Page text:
Odd Owl: Some bands create music to fit a genre. Others, like San Francisco-based Odd Owl, create a genre to fit their music. "It's pretty hard for us to make music that isn't honest about who we are," says Caruso, Odd Owl's lead singer and keyboardist. "What we create is just an extension of our musical experiences, it's not some role we're trying to play. Besides," she laughs, "I've never been very good at acting anyways." Said to "produce some incredible new era indie music" [Br00d, Neighbors Hate Us], the group's members have fused their musical influences together into their own brand of "indie dance-rock," drawing from genres such as chamber pop, funk, lo-fi, and alternative dance.

Caruso, a classically-trained vocalist with a master's in electro-acoustic music, brings an affinity for funk, 60s pop, and vocal harmony in order to create melodies "that people can put in their pocket and take home with them." Not your usual frontwoman, she also records and produces the band's albums, provides song arrangements, and tinkers with music technology, using a MIDI controller which connects to her laptop on stage. Jacobsen, a self-taught guitarist and also a prolific songwriter, adds Talking Heads-inspired guitar hooks to the mix as well as his love for wordplay. Drummer Adam Wadenius, in his attention to rhythmic detail, adds subtle, rhythmic shifts "so that the listener won't see what's coming next," which keeps their live sound moving dynamically. And Munoz, Odd Owl's bassist, is also a musical Swiss Army knife, playing guitar, keyboards, synthesizers, lap steel, harmonica, jaw harp, mandolin, and even spoons.

Foxtails Brigade presents an ornate kind of chamber pop, intricate violin and cello arrangements are anchored by Laura Weinbach's intricately played classical guitar and pitch perfect vocals. But underneath the simple melodies lie an impeding darkness, a lyrical landscape populated by shadowy and bizarre characters, rife with hints of rot, aging, and death.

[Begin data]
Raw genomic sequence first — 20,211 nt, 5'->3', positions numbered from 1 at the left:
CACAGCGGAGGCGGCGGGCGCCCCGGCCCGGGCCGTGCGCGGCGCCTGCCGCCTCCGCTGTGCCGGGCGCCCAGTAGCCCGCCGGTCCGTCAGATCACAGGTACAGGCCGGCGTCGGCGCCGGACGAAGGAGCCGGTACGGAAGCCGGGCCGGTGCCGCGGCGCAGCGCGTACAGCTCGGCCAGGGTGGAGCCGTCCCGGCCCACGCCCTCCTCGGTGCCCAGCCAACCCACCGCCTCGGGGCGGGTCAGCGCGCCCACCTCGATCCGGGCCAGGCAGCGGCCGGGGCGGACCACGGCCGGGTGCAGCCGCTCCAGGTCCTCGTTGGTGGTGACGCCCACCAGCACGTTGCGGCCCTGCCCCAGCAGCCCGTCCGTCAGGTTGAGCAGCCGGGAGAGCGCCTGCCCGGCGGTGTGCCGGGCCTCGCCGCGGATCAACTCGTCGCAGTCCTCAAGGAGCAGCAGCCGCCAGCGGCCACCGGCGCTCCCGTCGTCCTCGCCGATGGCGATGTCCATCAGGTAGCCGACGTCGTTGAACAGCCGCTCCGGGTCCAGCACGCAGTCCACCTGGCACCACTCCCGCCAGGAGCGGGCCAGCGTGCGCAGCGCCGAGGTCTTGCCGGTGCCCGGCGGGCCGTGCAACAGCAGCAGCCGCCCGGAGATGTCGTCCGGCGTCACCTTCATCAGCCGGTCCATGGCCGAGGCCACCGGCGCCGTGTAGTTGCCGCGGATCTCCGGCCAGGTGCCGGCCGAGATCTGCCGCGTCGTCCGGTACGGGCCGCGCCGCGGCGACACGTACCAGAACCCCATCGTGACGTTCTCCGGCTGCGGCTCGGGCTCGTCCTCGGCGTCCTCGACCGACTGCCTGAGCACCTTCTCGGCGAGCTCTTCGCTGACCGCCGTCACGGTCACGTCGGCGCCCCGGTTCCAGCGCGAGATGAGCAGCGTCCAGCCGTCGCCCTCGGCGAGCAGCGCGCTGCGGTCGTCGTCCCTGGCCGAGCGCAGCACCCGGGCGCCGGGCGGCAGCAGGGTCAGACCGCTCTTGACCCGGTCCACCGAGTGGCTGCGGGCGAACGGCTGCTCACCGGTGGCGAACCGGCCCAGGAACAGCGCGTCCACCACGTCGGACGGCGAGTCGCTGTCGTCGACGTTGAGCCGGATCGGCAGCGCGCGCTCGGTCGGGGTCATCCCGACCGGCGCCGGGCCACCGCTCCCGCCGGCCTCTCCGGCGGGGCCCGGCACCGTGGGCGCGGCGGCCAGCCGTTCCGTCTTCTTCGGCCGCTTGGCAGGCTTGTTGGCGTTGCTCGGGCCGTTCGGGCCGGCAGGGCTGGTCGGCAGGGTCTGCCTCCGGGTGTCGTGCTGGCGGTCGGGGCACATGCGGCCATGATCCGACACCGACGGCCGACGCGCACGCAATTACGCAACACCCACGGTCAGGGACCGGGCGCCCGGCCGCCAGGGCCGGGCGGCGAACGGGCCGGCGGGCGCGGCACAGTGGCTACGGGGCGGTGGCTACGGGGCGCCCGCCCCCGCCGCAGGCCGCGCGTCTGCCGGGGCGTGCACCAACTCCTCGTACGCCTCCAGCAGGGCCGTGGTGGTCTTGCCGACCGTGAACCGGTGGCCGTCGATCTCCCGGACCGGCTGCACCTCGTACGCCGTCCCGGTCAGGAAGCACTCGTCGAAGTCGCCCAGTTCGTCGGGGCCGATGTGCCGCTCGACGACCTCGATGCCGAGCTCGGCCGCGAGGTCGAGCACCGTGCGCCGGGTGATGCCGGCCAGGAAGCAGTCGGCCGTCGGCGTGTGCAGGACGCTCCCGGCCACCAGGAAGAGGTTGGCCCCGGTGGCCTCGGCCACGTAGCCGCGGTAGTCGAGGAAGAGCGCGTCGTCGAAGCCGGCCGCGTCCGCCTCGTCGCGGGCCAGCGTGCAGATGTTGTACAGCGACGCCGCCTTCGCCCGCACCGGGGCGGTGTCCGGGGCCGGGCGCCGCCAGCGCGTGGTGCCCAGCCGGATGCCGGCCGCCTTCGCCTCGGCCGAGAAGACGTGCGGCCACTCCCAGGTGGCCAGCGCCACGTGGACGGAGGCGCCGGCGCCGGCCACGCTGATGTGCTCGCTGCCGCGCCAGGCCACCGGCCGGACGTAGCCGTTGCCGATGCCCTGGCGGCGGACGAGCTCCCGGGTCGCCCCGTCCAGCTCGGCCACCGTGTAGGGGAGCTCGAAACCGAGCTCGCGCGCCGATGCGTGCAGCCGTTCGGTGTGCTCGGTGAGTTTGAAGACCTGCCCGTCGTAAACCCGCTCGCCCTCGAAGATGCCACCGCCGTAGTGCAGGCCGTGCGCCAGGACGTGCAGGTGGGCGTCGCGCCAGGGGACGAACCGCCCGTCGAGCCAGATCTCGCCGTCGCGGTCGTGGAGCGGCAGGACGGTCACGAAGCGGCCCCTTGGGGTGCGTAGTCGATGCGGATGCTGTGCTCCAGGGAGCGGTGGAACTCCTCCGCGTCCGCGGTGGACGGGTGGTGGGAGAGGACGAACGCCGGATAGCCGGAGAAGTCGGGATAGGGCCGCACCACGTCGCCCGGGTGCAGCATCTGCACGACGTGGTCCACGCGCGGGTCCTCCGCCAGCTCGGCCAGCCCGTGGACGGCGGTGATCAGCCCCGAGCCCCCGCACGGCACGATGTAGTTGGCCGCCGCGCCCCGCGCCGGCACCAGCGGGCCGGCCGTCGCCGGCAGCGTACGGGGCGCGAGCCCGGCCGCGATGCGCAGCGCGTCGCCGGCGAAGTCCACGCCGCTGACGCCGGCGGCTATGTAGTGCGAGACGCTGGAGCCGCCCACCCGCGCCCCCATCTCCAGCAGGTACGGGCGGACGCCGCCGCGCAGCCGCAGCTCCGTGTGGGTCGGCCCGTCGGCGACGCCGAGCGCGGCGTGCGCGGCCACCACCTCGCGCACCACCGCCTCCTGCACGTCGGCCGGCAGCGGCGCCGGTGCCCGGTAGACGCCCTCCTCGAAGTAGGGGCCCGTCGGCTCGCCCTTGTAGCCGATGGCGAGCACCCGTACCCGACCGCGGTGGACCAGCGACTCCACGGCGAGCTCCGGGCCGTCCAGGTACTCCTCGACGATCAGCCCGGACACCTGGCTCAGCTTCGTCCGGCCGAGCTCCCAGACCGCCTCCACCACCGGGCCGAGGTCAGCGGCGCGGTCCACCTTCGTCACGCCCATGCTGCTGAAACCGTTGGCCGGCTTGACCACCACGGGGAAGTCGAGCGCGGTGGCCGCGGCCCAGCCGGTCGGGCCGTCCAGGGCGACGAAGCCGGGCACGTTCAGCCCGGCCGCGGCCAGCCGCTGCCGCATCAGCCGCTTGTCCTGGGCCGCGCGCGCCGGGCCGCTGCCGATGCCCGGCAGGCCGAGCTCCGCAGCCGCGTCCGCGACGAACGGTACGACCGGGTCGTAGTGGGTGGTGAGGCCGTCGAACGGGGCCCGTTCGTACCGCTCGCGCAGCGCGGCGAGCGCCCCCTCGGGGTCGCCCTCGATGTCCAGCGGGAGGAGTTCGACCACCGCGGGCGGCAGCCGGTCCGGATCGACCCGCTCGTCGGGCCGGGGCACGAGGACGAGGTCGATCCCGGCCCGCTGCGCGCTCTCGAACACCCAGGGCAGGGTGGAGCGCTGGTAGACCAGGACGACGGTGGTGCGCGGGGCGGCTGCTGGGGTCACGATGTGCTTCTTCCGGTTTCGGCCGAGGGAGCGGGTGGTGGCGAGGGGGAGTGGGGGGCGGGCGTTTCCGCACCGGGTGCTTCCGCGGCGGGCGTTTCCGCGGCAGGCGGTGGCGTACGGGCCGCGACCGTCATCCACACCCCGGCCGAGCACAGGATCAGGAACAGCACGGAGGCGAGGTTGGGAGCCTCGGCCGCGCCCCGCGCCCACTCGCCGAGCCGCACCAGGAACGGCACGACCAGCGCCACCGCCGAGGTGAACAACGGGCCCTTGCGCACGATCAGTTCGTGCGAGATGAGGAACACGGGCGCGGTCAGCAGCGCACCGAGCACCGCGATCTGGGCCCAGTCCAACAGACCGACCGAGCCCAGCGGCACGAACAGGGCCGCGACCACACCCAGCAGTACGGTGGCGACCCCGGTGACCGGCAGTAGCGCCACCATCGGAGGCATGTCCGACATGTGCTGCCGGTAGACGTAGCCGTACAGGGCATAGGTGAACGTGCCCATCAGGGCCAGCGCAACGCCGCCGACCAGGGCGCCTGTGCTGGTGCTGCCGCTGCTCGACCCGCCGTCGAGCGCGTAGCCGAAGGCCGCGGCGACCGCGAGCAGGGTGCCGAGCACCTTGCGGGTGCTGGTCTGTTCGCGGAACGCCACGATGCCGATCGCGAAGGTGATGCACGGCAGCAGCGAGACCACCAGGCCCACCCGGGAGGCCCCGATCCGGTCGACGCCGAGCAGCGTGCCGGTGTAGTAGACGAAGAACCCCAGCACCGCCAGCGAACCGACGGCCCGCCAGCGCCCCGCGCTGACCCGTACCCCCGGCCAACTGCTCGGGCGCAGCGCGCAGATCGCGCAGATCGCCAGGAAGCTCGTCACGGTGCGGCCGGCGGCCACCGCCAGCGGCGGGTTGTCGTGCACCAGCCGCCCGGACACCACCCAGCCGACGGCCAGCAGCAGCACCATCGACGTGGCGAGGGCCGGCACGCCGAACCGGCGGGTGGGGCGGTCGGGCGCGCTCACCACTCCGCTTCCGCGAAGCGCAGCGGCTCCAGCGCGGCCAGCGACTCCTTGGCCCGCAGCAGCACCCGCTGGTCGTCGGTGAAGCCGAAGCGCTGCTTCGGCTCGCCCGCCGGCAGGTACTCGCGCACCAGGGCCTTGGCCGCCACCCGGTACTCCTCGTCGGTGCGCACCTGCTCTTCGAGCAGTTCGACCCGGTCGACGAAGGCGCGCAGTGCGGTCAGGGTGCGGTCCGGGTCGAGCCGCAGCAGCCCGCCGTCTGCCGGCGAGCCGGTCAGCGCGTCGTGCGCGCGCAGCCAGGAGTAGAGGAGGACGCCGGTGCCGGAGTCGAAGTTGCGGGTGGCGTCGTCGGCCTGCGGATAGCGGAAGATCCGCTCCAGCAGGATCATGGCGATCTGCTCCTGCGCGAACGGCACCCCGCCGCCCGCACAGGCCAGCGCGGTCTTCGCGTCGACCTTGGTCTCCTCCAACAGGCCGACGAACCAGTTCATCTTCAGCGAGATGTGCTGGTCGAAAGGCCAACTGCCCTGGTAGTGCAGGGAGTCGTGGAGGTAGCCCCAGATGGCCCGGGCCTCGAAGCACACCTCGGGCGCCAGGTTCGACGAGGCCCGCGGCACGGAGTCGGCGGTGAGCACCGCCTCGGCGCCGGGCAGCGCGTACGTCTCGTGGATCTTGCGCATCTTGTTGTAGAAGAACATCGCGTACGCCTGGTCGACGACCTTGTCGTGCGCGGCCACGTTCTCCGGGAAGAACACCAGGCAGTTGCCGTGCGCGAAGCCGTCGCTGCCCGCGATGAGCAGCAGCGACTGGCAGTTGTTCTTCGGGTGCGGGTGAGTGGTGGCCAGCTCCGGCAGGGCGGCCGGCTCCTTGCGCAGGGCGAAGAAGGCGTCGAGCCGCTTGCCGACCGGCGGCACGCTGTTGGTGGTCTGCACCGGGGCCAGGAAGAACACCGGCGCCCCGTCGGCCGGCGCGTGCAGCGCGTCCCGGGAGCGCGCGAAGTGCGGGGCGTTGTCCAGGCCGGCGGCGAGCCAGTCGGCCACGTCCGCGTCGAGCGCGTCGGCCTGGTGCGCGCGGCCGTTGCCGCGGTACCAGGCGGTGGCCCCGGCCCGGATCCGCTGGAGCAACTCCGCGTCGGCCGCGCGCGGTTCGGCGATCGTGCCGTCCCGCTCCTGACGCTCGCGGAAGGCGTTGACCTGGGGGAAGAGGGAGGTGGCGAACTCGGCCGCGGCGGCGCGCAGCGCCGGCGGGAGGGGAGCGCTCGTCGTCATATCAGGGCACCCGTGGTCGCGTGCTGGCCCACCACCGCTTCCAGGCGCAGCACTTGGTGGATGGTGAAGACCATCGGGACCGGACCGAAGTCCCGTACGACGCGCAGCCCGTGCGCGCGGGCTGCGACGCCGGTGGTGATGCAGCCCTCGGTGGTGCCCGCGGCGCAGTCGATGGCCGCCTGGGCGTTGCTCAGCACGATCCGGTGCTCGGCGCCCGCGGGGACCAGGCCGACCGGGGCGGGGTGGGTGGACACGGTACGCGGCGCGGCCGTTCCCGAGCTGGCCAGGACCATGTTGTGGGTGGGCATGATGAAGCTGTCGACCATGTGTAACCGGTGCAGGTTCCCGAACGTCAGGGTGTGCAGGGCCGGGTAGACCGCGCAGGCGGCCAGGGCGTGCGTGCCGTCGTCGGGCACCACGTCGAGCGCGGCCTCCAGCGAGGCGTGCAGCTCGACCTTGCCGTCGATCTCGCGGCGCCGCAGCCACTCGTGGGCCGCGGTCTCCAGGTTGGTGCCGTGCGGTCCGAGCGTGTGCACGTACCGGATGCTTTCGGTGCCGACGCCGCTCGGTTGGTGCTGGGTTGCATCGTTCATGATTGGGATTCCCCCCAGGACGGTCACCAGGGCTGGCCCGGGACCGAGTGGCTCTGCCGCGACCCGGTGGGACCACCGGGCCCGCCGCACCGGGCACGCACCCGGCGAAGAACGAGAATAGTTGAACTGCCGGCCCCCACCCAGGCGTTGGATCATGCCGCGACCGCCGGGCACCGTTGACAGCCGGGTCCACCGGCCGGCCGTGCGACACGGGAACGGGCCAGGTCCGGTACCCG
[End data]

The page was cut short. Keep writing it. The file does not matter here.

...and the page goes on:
Fat Tuesday, Feb 12, 8pm
Tickets on sale Thu, Dec 13, 10am

Proud New Orleans native Reneé Wilson began her professional acting career portraying Raelette Pat Lyle in the Academy Award-winning film Ray, with Jamie Foxx. She has been seen on television, film and stage and recently co-produced and directed Crepe Covered Sidewalks, a documentary film about Hurricane Katrina and her family's experiences with the storm over past five years. Reneé also recently released her debut CD, Voodoo Queen (Foxy As Roz/2010), and "I Was The One" marks the first music video from this album. Currently, Reneé lives in San Francisco and is screening her film at festivals around the country, composing and performing music and working on a tribute piece to one of her biggest influences, Ms. Lena Horne.

Thu-Sat, Feb 21-23
$45 8pm; $36 10pm
Tickets on sale Thu, Dec 13, 10am

Cassandra Wilson is a jazz musician, vocalist, songwriter, and producer from Jackson, Mississippi. Described by critic Gary Giddins as "a singer blessed with an unmistakable timbre and attack who has expanded the playing field" by incorporating blues, country and folk music into her work. She began playing piano at six, guitar by the age of twelve and was working as a vocalist by the mid-'70s, singing a wide variety of material. After moving to New York City in the early '80s, Cassandra met saxophonist Steve Coleman and became one of the founding members of the M-Base Collective. She signed with Blue Note Records in 1992 and released a landmark album titled Blue Light ‘Til Dawn (Blue Note/1993), which would pave the way for a new generation of jazz singers seeking an approach and repertoire that challenges the supremacy of the American Standard songbook. Wilson has continued interpreting in fresh and creative ways vintage blues, country and folk music up until the present day. Her awards include: two GRAMMYs, theDjango D'Or, The Edison Music Award, a marker on the Mississippi Blues Trail, and the 2012 Echo Award for Jazz. She also performed one of the leading roles in Wynton Marsalis' Blood on the Fields (Sony/1997), the first jazz work to receive a Pulitzer Prize.

All performances are at Yoshi's San Francisco, 1330 Fillmore Street, San Francisco, CA 94115. For tickets and more information (or to make dinner reservations) call 415-655-5600 or visit